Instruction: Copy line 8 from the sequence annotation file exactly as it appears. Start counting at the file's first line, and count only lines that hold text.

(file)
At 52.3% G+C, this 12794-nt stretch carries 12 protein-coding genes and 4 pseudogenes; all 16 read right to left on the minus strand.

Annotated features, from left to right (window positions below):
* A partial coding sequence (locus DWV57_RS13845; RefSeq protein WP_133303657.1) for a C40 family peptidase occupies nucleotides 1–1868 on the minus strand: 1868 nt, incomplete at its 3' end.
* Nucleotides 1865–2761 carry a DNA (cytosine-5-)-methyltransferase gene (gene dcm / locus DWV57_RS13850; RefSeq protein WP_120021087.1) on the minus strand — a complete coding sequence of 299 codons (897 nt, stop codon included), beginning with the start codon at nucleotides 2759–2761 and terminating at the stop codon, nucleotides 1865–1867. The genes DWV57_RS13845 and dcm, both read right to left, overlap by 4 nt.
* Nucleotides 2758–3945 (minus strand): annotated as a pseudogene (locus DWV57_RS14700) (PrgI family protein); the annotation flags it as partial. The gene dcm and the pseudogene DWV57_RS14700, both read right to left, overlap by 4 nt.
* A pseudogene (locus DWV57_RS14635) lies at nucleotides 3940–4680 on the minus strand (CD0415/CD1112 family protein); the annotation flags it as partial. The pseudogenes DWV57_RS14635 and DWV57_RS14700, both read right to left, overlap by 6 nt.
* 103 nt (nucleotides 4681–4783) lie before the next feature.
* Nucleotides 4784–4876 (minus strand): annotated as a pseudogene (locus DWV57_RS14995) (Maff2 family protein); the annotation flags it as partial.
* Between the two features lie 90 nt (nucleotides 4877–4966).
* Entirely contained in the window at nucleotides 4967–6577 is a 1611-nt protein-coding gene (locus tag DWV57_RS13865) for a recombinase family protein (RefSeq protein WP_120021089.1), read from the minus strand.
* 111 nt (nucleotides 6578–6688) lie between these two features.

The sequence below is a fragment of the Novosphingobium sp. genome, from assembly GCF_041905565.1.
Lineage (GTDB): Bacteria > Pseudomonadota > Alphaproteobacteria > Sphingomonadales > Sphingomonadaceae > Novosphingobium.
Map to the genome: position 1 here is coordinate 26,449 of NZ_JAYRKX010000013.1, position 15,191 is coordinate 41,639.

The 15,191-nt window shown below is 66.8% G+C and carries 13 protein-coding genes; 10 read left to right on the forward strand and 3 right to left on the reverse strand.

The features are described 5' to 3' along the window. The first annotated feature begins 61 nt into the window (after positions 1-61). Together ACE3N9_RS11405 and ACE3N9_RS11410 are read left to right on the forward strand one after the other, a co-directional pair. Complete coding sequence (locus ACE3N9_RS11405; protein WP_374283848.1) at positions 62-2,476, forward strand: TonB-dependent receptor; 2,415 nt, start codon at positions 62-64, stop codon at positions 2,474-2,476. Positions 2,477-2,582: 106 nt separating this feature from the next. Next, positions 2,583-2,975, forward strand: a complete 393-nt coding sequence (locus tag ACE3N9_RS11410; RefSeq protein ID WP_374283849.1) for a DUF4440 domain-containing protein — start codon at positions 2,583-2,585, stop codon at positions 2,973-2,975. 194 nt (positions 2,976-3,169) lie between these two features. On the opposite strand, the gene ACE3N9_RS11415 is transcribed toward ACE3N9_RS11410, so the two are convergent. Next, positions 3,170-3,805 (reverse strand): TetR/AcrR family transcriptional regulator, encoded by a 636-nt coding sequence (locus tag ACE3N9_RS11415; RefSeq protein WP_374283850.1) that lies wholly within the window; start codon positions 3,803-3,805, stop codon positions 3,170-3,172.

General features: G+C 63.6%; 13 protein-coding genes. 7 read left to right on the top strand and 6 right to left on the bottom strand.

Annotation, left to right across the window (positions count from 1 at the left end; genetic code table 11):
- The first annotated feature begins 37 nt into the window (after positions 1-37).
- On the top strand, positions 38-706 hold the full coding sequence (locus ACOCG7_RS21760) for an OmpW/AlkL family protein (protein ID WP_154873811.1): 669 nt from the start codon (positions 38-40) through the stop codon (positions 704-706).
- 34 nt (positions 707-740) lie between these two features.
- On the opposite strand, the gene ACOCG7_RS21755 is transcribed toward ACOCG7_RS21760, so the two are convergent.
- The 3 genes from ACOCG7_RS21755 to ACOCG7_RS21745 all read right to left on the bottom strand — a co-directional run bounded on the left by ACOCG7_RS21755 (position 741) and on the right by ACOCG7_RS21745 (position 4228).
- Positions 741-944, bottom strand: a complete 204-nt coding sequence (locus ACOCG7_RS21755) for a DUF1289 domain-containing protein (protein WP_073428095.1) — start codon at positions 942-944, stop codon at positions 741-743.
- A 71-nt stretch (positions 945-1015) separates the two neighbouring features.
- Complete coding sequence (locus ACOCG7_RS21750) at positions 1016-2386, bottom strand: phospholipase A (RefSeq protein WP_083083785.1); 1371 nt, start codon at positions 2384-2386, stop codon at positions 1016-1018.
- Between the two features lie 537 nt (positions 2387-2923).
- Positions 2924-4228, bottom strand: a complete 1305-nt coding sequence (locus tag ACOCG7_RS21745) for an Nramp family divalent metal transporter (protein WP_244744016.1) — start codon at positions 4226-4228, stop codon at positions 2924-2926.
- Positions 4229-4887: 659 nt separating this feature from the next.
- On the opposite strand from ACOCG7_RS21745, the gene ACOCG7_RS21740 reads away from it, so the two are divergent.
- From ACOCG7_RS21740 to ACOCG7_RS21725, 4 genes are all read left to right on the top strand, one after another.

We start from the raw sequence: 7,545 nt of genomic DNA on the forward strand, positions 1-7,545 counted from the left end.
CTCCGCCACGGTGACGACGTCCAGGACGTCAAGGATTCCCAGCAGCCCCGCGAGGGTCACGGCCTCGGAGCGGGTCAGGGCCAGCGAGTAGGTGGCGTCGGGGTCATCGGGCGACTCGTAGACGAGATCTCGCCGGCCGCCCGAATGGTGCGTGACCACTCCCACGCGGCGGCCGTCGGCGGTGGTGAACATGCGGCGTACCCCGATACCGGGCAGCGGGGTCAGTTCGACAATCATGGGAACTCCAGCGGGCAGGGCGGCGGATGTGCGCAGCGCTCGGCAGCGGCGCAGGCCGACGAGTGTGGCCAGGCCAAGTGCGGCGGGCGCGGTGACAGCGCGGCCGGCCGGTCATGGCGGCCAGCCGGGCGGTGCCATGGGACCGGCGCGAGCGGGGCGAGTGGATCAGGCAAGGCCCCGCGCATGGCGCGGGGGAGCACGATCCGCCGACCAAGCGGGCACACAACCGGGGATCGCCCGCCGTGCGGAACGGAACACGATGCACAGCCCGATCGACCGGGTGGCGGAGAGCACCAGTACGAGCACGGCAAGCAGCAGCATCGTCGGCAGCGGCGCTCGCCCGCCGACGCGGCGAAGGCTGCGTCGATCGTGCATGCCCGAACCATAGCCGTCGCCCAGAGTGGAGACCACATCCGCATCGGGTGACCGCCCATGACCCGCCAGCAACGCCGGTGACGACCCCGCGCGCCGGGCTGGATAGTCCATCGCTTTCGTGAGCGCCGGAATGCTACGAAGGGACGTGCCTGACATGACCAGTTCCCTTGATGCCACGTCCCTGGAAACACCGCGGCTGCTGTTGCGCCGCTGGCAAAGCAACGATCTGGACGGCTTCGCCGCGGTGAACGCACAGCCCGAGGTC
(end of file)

* Nucleotides 4784–4876 (minus strand): annotated as a pseudogene (locus DWV57_RS14995) (Maff2 family protein); the annotation flags it as partial.